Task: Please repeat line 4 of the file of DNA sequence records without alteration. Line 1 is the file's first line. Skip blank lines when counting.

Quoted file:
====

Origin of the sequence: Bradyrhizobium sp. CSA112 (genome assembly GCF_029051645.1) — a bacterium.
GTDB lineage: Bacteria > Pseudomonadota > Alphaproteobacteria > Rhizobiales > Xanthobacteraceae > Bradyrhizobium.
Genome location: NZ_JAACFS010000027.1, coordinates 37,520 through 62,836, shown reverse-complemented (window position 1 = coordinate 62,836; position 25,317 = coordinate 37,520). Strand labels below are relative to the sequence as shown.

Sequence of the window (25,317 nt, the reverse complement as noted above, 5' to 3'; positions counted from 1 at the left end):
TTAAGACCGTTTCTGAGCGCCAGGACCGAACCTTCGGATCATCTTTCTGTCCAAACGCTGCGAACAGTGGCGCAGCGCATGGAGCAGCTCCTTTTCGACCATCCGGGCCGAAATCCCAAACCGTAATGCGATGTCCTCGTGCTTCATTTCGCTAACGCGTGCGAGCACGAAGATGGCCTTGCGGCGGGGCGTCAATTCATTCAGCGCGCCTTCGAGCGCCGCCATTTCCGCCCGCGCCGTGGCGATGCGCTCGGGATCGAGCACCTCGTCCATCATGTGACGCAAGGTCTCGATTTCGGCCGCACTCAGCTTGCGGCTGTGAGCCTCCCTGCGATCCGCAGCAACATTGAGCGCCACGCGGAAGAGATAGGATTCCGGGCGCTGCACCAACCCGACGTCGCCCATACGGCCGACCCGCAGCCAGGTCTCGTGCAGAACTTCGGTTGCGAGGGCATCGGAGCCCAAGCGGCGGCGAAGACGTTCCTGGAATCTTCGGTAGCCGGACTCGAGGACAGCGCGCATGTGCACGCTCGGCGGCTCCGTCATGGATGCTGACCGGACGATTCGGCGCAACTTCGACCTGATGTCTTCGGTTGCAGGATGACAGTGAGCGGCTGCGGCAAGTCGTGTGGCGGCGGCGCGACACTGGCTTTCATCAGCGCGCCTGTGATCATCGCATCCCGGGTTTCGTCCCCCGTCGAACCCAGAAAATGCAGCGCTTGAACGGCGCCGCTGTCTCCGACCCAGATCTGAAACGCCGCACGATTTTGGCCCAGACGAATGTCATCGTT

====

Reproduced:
Sequence of the window (25,317 nt, the reverse complement as noted above, 5' to 3'; positions counted from 1 at the left end):